Although the case predated the mandate
of the E.U. Directive, the Restatement principles were applied by the Texas Supreme
Court in Volkswagen, A.G. v. Valdez to resolve
a conflict between a discovery request and a German statute protecting personal
In Valdez, the German Data Federal
Protection Act, Bundesdatenschutzgesetz, BGBI, I, 2954 (1990)(FRG)(BDSG), prohibited the discovery of a corporate
phone book of the German Corporation, Volkswagen AG, which was located in Germany.
The Texas Supreme Court found the issue was governed by the five factors listed
in Sec. 442(1)(c) of the Restatement. After concluding that production would violate
German law, the Texas Supreme court applied those factors and held that it had been
an abuse of discretion to order the production. Of course, the facts of a particular
case could convince a court that it should order production even though such production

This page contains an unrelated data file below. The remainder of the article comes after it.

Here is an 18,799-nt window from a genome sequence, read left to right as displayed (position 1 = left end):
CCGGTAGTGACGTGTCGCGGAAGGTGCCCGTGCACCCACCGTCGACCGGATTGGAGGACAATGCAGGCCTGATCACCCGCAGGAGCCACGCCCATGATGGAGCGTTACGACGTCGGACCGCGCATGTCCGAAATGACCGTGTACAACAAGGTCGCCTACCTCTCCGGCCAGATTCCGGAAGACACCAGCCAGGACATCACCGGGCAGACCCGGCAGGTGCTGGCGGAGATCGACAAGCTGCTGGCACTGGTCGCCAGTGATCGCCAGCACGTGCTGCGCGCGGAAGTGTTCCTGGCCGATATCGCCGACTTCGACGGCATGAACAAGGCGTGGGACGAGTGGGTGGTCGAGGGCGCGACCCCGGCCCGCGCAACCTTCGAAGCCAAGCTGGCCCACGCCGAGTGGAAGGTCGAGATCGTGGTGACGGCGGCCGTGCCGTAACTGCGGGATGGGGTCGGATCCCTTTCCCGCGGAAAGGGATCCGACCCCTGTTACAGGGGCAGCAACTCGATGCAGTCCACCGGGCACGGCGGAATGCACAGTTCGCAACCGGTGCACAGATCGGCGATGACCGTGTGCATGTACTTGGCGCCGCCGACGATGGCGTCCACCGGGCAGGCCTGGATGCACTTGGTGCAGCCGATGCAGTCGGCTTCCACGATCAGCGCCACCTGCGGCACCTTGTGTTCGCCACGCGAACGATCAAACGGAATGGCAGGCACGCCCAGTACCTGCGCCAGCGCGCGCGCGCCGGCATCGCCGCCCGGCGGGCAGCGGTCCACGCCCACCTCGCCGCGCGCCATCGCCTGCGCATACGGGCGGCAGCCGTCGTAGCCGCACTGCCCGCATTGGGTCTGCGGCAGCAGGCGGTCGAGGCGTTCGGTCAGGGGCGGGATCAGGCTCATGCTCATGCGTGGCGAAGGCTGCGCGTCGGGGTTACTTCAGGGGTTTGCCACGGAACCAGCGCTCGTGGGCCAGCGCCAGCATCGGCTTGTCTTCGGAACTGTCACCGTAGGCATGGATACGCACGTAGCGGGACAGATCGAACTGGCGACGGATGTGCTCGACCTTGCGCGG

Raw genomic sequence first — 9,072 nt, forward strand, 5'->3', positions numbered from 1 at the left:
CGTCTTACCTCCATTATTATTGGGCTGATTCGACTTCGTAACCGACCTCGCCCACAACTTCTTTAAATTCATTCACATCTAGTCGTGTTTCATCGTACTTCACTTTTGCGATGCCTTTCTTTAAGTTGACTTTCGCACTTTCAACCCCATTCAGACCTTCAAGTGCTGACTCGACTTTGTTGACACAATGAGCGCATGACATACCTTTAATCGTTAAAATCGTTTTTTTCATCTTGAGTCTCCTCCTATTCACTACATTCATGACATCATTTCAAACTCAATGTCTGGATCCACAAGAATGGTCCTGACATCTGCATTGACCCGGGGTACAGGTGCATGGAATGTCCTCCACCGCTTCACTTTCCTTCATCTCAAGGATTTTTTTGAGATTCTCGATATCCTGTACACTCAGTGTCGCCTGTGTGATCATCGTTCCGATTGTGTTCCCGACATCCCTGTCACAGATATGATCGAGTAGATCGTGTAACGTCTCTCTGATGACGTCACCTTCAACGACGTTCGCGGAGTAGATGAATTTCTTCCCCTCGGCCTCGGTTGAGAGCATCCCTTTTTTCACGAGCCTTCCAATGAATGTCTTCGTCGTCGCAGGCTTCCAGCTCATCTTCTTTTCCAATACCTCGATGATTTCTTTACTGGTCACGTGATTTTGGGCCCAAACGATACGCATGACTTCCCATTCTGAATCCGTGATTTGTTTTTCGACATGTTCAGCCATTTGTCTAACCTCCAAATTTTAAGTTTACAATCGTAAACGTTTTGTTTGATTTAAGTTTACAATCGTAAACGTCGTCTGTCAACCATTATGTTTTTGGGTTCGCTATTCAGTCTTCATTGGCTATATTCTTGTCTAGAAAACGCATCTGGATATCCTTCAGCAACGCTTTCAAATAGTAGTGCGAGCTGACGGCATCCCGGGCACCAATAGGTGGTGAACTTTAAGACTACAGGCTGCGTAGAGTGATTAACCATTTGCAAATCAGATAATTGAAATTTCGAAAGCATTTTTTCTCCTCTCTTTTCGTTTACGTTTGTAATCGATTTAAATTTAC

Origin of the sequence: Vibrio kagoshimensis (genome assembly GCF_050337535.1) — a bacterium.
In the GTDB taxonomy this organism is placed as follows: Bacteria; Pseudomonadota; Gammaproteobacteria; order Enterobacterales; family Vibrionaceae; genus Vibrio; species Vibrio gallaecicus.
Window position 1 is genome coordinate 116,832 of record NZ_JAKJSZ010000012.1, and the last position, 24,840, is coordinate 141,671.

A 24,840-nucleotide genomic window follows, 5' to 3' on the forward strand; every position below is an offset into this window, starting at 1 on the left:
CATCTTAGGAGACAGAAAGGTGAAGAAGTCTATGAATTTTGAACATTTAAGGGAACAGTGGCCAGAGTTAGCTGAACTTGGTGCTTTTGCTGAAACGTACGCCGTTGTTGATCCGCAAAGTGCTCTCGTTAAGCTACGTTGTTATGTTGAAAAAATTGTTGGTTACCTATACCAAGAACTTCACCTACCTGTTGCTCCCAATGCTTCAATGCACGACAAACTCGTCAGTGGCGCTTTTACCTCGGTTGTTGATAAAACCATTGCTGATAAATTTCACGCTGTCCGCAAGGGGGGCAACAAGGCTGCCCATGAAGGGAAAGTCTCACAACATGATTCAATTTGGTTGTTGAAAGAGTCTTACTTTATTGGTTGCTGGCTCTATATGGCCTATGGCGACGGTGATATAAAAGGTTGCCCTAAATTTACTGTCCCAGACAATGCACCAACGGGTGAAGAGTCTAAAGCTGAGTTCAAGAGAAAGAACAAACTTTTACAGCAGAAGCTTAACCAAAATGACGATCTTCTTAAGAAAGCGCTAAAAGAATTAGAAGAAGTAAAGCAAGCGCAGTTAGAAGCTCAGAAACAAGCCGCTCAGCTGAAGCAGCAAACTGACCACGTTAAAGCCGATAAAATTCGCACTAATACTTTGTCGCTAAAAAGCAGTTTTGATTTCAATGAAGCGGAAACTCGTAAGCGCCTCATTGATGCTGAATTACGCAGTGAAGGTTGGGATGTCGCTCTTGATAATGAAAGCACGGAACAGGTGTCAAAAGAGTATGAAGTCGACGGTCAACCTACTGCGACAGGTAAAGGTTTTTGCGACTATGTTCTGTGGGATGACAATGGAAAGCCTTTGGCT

would violate a law or laws implementing the E.U. Directive.
Should a court decide that disclosure
is warranted despite a conflict with civil or penal laws implementing the E.U. Directive,
the United States Supreme Court’s decision in Societe Internationale Pour Participations
Industrielles et Commerciales, S.A. v. Rogers 
is probably the leading guide to what to expect. In Societe Internationale, a Swiss holding company sued the United States Attorney
General to recover property that had been seized under the Trading with the Enemy
Act. The trial court dismissed the case after the plaintiff refused to comply with
its order to produce Swiss banking records that “might have vital influence” on
the outcome. The root problem was that the Swiss Federal Attorney had ordered the
same records withheld on pain of violating Swiss civil and criminal laws. While